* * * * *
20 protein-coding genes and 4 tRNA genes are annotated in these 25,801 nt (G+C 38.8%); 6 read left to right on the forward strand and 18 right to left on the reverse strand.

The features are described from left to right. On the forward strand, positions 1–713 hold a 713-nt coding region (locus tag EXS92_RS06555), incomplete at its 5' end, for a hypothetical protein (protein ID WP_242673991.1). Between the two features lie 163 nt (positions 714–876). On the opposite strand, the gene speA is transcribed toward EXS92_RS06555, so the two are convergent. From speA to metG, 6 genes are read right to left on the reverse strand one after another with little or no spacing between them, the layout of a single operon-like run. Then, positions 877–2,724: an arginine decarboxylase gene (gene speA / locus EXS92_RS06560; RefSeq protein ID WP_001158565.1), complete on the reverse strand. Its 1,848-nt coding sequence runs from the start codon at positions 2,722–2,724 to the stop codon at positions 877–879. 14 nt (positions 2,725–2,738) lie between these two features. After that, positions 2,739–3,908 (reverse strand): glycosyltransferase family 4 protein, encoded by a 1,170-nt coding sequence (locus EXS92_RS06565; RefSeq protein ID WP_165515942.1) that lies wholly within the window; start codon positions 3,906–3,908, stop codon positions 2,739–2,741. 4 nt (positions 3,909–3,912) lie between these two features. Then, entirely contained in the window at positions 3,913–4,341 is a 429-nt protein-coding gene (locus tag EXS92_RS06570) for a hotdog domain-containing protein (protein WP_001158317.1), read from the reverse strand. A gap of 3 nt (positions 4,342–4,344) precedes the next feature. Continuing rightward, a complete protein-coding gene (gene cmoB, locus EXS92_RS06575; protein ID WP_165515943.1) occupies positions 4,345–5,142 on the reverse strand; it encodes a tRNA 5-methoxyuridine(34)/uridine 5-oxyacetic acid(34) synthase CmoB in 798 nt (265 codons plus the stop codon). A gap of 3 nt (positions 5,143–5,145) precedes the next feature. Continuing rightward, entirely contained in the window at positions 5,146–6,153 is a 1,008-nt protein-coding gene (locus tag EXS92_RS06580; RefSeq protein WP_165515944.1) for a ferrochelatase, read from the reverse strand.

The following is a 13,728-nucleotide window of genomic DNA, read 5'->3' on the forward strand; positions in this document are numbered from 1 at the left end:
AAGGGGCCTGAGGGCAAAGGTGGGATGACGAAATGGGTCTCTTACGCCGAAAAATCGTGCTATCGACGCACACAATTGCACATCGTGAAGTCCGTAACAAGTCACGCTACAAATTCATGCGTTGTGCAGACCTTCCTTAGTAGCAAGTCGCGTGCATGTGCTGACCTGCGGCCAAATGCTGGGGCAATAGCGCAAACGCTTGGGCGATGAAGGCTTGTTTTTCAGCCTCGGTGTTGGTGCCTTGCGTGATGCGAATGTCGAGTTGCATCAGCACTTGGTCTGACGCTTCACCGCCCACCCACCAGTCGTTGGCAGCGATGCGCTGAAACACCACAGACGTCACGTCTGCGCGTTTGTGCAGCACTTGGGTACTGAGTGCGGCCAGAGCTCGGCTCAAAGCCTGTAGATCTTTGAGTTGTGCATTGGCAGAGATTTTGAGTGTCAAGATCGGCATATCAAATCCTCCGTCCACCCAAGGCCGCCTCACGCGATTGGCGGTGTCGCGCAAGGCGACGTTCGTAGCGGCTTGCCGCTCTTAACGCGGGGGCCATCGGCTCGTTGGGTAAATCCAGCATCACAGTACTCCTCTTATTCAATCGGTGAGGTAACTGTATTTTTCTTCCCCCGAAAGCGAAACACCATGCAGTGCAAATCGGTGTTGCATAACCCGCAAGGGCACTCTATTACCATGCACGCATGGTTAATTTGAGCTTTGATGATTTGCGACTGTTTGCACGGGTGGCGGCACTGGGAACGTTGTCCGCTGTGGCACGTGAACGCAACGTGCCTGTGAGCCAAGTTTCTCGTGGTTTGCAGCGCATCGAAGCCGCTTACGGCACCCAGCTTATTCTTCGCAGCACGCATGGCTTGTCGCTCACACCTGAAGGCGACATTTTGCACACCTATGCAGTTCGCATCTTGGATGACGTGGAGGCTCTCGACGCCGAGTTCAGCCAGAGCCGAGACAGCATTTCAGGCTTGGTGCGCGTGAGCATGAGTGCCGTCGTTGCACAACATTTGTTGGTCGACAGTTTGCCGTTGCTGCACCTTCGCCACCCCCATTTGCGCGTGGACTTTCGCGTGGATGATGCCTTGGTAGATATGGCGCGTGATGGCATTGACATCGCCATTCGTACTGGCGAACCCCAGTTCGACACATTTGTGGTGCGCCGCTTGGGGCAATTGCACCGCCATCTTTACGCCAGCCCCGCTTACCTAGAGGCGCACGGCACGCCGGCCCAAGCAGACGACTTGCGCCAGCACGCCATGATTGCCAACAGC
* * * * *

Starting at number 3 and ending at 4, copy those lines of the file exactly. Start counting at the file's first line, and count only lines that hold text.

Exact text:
The following is a 13,728-nucleotide window of genomic DNA, read 5'->3' on the forward strand; positions in this document are numbered from 1 at the left end:
AAGGGGCCTGAGGGCAAAGGTGGGATGACGAAATGGGTCTCTTACGCCGAAAAATCGTGCTATCGACGCACACAATTGCACATCGTGAAGTCCGTAACAAGTCACGCTACAAATTCATGCGTTGTGCAGACCTTCCTTAGTAGCAAGTCGCGTGCATGTGCTGACCTGCGGCCAAATGCTGGGGCAATAGCGCAAACGCTTGGGCGATGAAGGCTTGTTTTTCAGCCTCGGTGTTGGTGCCTTGCGTGATGCGAATGTCGAGTTGCATCAGCACTTGGTCTGACGCTTCACCGCCCACCCACCAGTCGTTGGCAGCGATGCGCTGAAACACCACAGACGTCACGTCTGCGCGTTTGTGCAGCACTTGGGTACTGAGTGCGGCCAGAGCTCGGCTCAAAGCCTGTAGATCTTTGAGTTGTGCATTGGCAGAGATTTTGAGTGTCAAGATCGGCATATCAAATCCTCCGTCCACCCAAGGCCGCCTCACGCGATTGGCGGTGTCGCGCAAGGCGACGTTCGTAGCGGCTTGCCGCTCTTAACGCGGGGGCCATCGGCTCGTTGGGTAAATCCAGCATCACAGTACTCCTCTTATTCAATCGGTGAGGTAACTGTATTTTTCTTCCCCCGAAAGCGAAACACCATGCAGTGCAAATCGGTGTTGCATAACCCGCAAGGGCACTCTATTACCATGCACGCATGGTTAATTTGAGCTTTGATGATTTGCGACTGTTTGCACGGGTGGCGGCACTGGGAACGTTGTCCGCTGTGGCACGTGAACGCAACGTGCCTGTGAGCCAAGTTTCTCGTGGTTTGCAGCGCATCGAAGCCGCTTACGGCACCCAGCTTATTCTTCGCAGCACGCATGGCTTGTCGCTCACACCTGAAGGCGACATTTTGCACACCTATGCAGTTCGCATCTTGGATGACGTGGAGGCTCTCGACGCCGAGTTCAGCCAGAGCCGAGACAGCATTTCAGGCTTGGTGCGCGTGAGCATGAGTGCCGTCGTTGCACAACATTTGTTGGTCGACAGTTTGCCGTTGCTGCACCTTCGCCACCCCCATTTGCGCGTGGACTTTCGCGTGGATGATGCCTTGGTAGATATGGCGCGTGATGGCATTGACATCGCCATTCGTACTGGCGAACCCCAGTTCGACACATTTGTGGTGCGCCGCTTGGGGCAATTGCACCGCCATCTTTACGCCAGCCCCGCTTACCTAGAGGCGCACGGCACGCCGGCCCAAGCAGACGACTTGCGCCAGCACGCCATGATTGCCAACAGC